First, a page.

Numerous researches have reported that TLE3 expression is upregulated in multiple cancers, including cervical cancer [27] and malignant meningiomas [28]. TLE3 alternatively spliced isoforms have been detected to be upregulated in prostate tumors [7, 29], suggesting that the abnormal expression of TLE3 is strongly connected with cancer invasiveness. According to our results, TLE3 expression was high in most tumors with consistent results. The data for genetic alterations from TCGA and protein alterations from CPTAC were not entirely consistent, which may be resulted from the fact that different acquisition and calculation of the data in the database would be affected by gene mutations, promoter methylation, and protein phosphorylation to some extent. TLE3 was high-expressed in the pathological stage I gene of OV and OV patients with high expression of TLE3 had a poor prognosis, suggesting that the gene played a role as an oncogene in OV, and the OV patients can be treated in the early stage or separately according to their pathological stage.

GEPIA2, Cox regression, and Kaplan–Meier analysis indicated that the prognosis of ACC with high TLE3 expression was poor. Besides, high concentrations of GRO homologous to the human gene TLE3 was found in ACC cells [30]. Cox regression and Kaplan–Meier analysis suggested that TLE3 was a protective factor for breast cancer. A recent study has shown that miR-3677 can accelerate cell proliferation, migration, and invasion by targeting TLE3 in human breast cancer [31]. Another study found that TLE3, a transcription corepressor recruited by FOXA2 to the ZEB2 promoter, inhibits the expression of the EMT-related transcription factor ZEB2, thereby suppressing the EMT of breast cancer cells [32]. The results of different studies were consistent with our survival data. These findings strongly supported that TLE3 may be a potential prognostic indicator and molecular therapeutic target in ACC and BRCA.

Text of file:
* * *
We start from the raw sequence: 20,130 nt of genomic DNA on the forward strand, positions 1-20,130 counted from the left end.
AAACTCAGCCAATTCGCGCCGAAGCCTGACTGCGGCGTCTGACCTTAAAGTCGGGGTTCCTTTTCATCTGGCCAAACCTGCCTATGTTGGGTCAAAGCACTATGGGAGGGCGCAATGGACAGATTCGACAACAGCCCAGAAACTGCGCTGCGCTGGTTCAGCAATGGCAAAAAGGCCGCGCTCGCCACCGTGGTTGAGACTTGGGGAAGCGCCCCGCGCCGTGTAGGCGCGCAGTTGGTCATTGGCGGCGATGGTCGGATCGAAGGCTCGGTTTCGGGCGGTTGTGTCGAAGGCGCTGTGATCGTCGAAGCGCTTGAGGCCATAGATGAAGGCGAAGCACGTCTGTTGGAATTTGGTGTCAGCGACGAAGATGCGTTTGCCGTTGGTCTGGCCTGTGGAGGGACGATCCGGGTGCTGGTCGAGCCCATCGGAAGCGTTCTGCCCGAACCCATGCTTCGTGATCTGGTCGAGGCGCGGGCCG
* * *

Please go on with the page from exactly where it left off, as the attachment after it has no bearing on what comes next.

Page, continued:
We explored the immune characteristics of TLE3 in the tumor microenvironment (TME), including tumor-infiltrating lymphocytes, immunostimulatory factors, MHC molecules, chemokines, receptors, and immune checkpoints. Additionally, three immunotherapeutic biomarkers (TMB, MSI, and MMR) were found to be significantly associated with TLE3 in some cancers. Our results showed that the poor prognosis of ACC with high TLE3 expression was positively related to TMB and MSI. Immune checkpoint therapy (ICT) to enhance the antitumor immune response of T cells is a novel treatment for malignant tumor. CD276 is an immune checkpoint molecule in the epithelial-mesenchymal transformation (EMT) pathway, which plays a crucial part in the cell proliferation, invasion, and migration of malignant tumors, and is a promising therapeutic target for tumors [33]. Here in this study, we also found that TLE3 was positively associated with many immune checkpoint molecules, indicating that it had the potential to become a novel immunotherapy target. It is worth noting that TLE3 was high-expressed in BRCA and negatively related with TMB, MSI, as well as most of the immune regulatory factors in BRCA. Therefore, we hypothesized that TLE3 played an immunosuppressive role in BRCA and may be an additional diagnostic marker and therapeutic target. TLE3 was positively associated with most of the immunomodulators of LIHC, indicating that LIHC was a candidate cancer type suitable for TLE3 immunotherapy. In conclusion, TLE3 played an important and dual role (both inhibition and promotion) in pan-cancer immune infiltration.